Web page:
Selma Blair on living with MS: 'I'm pretty comfortable with my body now and unapologetic about that'

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Selma Blair, 49, opens up about her journey with multiple sclerosis (MS) in a new documentary. (Photo: Axelle/Bauer-Griffin/FilmMagic)
Selma Blair, 49, opens up about her journey with multiple sclerosis (MS) in a new documentary. (Photo: Axelle/Bauer-Griffin/FilmMagic)

Selma Blair is putting herself out there in a new documentary, Introducing, Selma Blair, which depicts her experience undergoing a stem cell treatment for the multiple sclerosis (MS) she was diagnosed with in August 2018. 

Before learning that her as-yet-undiagnosed MS was causing many of her physical and mental ailments, Blair says in a new interview that she was "miserable," even carving out a successful acting career with roles in films including Cruel Intentions and Legally Blonde.

“I must admit, I was miserable," she told the Observer of that time. "I was sometimes funny and miserable, and full of love — I’ve never been a hateful person. But there was a melancholy of grief, always, and always a grief of isolation because I didn’t last long talking, you know, not knowing I had MS. The fear that I’m just lazy still comes into my mind.”

More than three years after her diagnosis, Blair is feeling at peace in her skin. She's even open to possibly appearing on screen again. 

“And now I know, for me to work on film or TV, if I do that, I would have to be a much more thoughtful, present actress. Being able to use my weirdisms, my tics," she shared. "I’m pretty comfortable with my body now and unapologetic about that. And I think there’s room for some of that.”

But that doesn't mean her journey hasn't been a challenging one. Since childhood, Blair has suffered from "recurring trigeminal neuralgia (stabbing face pains), dystonia, dental work, constant neck and nerve pain, down my leg, my joints, plus the pseudobulbar affect," which is defined as episodes of laughing or crying. She says each symptom strongly played a role in her "comfort level in life.”

But her health truly went downhill after giving birth to son Arthur 10 years ago. Alcohol proved to be another complication. 

“I wasn’t someone who was drinking on set and having a party. I was someone that went into isolation for a glass of oblivion. I really did have trouble being sober," she shared.

Then in 2016, she experienced a blackout episode on an airplane while on vacation with Arthur and her son’s father, Jason Bleick.

“Jason and I had gone through some very, very difficult custody mediations. You know, we were really trying our best, both of us, but we were well short of being comfortable with each other. When I went on that trip I was not drinking, but my health was really awful. And I was having these crazy panic attacks, as if I just couldn’t be in my skin," she said.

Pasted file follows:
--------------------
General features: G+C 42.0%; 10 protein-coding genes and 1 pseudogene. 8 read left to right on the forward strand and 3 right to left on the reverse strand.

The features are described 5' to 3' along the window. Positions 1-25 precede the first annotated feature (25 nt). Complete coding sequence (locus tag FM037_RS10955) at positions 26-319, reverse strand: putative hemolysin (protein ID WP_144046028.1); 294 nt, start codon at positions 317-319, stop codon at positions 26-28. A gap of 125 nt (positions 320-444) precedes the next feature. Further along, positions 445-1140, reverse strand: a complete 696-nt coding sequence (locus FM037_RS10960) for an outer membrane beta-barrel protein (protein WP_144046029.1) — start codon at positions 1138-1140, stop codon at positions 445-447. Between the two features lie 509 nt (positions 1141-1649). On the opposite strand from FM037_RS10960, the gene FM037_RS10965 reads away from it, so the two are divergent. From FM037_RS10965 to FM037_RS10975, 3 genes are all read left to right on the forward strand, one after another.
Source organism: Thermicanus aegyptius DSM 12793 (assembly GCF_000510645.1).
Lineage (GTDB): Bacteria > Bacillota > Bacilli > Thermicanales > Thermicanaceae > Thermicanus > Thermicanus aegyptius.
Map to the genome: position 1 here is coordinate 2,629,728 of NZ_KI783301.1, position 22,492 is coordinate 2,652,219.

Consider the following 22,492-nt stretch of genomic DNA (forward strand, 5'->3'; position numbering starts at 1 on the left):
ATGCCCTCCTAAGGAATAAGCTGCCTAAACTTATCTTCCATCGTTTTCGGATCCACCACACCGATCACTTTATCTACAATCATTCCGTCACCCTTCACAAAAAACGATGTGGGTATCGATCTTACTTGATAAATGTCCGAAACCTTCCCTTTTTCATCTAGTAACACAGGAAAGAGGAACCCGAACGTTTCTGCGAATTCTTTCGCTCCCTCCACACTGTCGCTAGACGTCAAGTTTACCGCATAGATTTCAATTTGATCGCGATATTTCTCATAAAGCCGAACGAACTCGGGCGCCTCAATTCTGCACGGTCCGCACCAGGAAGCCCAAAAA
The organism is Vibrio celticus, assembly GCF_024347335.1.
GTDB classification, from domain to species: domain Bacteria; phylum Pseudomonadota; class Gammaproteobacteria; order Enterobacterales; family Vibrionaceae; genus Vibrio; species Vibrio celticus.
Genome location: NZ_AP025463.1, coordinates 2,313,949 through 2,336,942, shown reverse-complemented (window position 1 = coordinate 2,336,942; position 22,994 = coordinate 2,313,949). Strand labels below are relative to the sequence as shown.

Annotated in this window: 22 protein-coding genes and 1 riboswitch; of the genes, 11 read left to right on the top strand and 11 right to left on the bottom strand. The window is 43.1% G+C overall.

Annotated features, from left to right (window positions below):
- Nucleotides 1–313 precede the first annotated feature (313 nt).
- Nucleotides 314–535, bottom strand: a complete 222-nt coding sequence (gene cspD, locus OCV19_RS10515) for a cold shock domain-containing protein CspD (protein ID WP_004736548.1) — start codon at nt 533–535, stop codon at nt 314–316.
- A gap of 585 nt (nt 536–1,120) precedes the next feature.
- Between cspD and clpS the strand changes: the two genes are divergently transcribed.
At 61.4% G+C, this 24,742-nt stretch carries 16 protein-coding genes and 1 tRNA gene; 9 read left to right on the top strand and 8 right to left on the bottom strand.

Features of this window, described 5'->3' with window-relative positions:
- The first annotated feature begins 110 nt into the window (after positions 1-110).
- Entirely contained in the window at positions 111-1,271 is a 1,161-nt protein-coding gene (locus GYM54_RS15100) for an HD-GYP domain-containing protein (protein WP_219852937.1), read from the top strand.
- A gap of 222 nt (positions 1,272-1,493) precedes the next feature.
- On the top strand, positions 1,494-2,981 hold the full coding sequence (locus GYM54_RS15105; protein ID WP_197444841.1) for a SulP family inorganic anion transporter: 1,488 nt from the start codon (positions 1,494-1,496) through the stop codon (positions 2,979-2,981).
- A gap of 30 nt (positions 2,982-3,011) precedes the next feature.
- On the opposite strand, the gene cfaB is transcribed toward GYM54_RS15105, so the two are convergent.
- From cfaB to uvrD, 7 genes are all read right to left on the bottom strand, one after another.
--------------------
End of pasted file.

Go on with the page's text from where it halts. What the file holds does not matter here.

When they arrived at the hotel, Blair started to drink.

“As soon as my pain set in, and the rain started, I thought I will just have one shot to calm the pain in my face, that I had chased around with root canals and extractions that I didn’t need, because I was so desperate. And Jason looked at me… I was like, ‘Trust me, I know what I’m doing.’ I didn’t want to give him more reason to distrust me, but I was just at my wits’ end," she shared. 

Ultimately, she had to be removed from the plane on a stretcher, in an incident that soon made headlines and prompted her lawyer to inquire about child protective services becoming involved. 

“I thought, oh my God, it’s come to this," she shared. "This is what I’ve done.”

 Blair later appeared on The Talk to discuss the matter, telling the Observer, “I knew I was dealing with something physical that I couldn’t quite explain on TV. I remember saying on the show, ‘I’m really trying to forgive myself for this.’”

Sober since that incident, Blair has found a strong network through her Hollywood connections to deal with her subsequent MS diagnosis. Stars ranging from Kris Jenner and Michelle Pfeiffer to Michael J. Fox and J.J. Abrams have rallied behind her when she was "scaaared."

“People that would never give me a job came forward! Oh, I joke, haha — but they came forward as people, and this town has a history, and I do have a history with it, and I love these people. I love this town," she said. "I love how it can influence things for the better.”

Ultimately, Blair says things fell into place when she found out she had MS. 

“You know, this wasn’t a death sentence for me. We all have a death sentence somewhere written in the stars," she said. "And hopefully, we will all learn to live our lives before that death sentence starts.”

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